THE Wooster Street Massacre!

Updated: Jan 9

With weather provided by Indian summer or global warming depending on your politics, I was able to get the roof off the Jeep this weekend despite the late calendar. My fiancee Gaetana and I, Guy for the new readers, avoided the congestion of 95 as we covered the 35 miles of side-roads from Stamford to New Haven.


The drive to Wooster Street a Connecticuter's birthright! Wooster the only street in the country which has two of the nation's top-ten pizza shops: Sally's Apizza and Frank Pepe's Napoletana.


Frank Pepe's rated the number one pizza shop in the country by the Daily Meal in 2020 with that same survey putting Sally's at number nine.


Leaving the residents in New Haven, the home of Yale University perched halfway between New York and Boston to pick a side: are you a Yankee or a Red Sox?


And is it Sally's or Frank Pepe's? The coal fired crust worth the arguments!



Still undecided which pie to choose for lunch my fiancee Gaetana, Guy for the regular readers, looked to the heavens for guidance as I parked our topless Jeep.


Noticing a swarm of birds circling the sky over New Haven's Little Italy she exclaimed, "There's so many!" with the enthusiasm of a child who just found where her mother hid the cookies.


"Too many" I thought as the birds passed over my open-aired four-wheeler.


Fascinated by their numbers Guy maintained her gaze at the swarm. A single shot to the brim of my cap foretold of my future like the tracer fired from a battalion of artillery.


Intended just to line up the shot for the rest of the swarm.


Who knew pigeons had fresh berries in their diet this late in the year?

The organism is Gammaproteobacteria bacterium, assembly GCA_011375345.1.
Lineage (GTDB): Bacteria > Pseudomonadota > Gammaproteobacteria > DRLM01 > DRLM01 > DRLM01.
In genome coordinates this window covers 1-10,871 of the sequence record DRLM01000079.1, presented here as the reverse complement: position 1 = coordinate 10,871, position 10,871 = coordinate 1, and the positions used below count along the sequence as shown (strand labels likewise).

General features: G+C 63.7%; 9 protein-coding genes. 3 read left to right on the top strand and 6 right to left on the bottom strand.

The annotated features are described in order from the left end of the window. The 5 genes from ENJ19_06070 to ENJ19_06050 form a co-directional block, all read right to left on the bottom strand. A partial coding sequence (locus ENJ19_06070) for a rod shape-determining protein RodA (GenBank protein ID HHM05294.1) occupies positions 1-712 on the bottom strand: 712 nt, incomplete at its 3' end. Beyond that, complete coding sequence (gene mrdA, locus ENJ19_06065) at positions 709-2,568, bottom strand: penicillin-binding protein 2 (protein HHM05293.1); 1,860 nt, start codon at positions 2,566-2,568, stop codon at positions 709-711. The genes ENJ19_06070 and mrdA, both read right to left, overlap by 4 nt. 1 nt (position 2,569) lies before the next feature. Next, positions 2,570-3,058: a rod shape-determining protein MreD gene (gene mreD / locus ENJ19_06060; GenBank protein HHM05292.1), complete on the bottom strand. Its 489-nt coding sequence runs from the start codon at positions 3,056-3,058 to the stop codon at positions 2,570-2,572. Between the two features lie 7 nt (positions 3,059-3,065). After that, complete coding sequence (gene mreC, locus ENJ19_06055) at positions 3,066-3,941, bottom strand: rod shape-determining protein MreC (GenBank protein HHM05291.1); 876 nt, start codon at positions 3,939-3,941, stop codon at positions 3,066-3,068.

Speaking of Wooster


In my blog on October 22, I named a few manufacturers whom I applaude for their preparedness for THE digital Revolution.

At the time, I was referring to companies which have the digital assets needed to support and help market their products on dealer's sites. That is one way which manufacturers can support dealers in a digital revolution. Having those assets well organized and delivering them in ways which allow dealers to easily access them, is another!


Another way is funding!


To support their dealer's embracing this new opportunity, Benjamin Moore will allow dealers to get reimbursed for up to 75% of the cost of a new web and e-commerce site, to the extent the dealer has coop funds available. C2 Paint has a program which may allow their dealers to get reimbursed 100% of the costs of the C2 portion of a site. Other manufacturers have cooperative advertising programs which may also allow for reimbursement, though Benjamin Moore and C2 are currently the two most generous programs.


But with almost 40% on average of an independent paint retailer's revenue coming from sales of "non-paint" items such as sundries, window treatments and wallpaper, why should just the paint manufacturers be asked to participate?


Not knowing what kind of response they would get, I advised THE Minutemen of my Revolution to reach out to their non-paint vendors and seek funding to help offset non-paint portions of the e-commerce sites they are building.


Mostly, we heard "no."


But to their credit, Wooster: THE brush and roller manufacturer from the eponymous town in Ohio, became the first manufacturer to step up and offer financial support for a dealer installing THE Revolution web and e-commerce sites.


Other manufacturers will develop programs to help dealers fund these uber-growth opportunities, but we generally only celebrate the "firsts." I applaud Wooster and their president Ben Maibach (pronounced Maybaw) for putting their money where their mouth is and supporting their dealers as they step into the digital age.


This week I expect to turn over to its owners the first web site and e-commerce platform of THE Revolution: Town Line Paint of Malden, MA . While still several weeks away from having all its components installed, the sites have reached a point where they are considered "mvp," or a minimally viable product.


Minimally viable of course is NOT the goal! But it does mean that Town Line can make money selling paint and sundries online while they get used to using their new system and I finish adding window treatments, flooring, decor, wallpaper and other features we have planned.


I'll be back on Thursday to let you know how that launch went.


Until then if you find yourself on Wooster Street in New Haven craving a slice (or three!) of the country's best pizza, don't look up!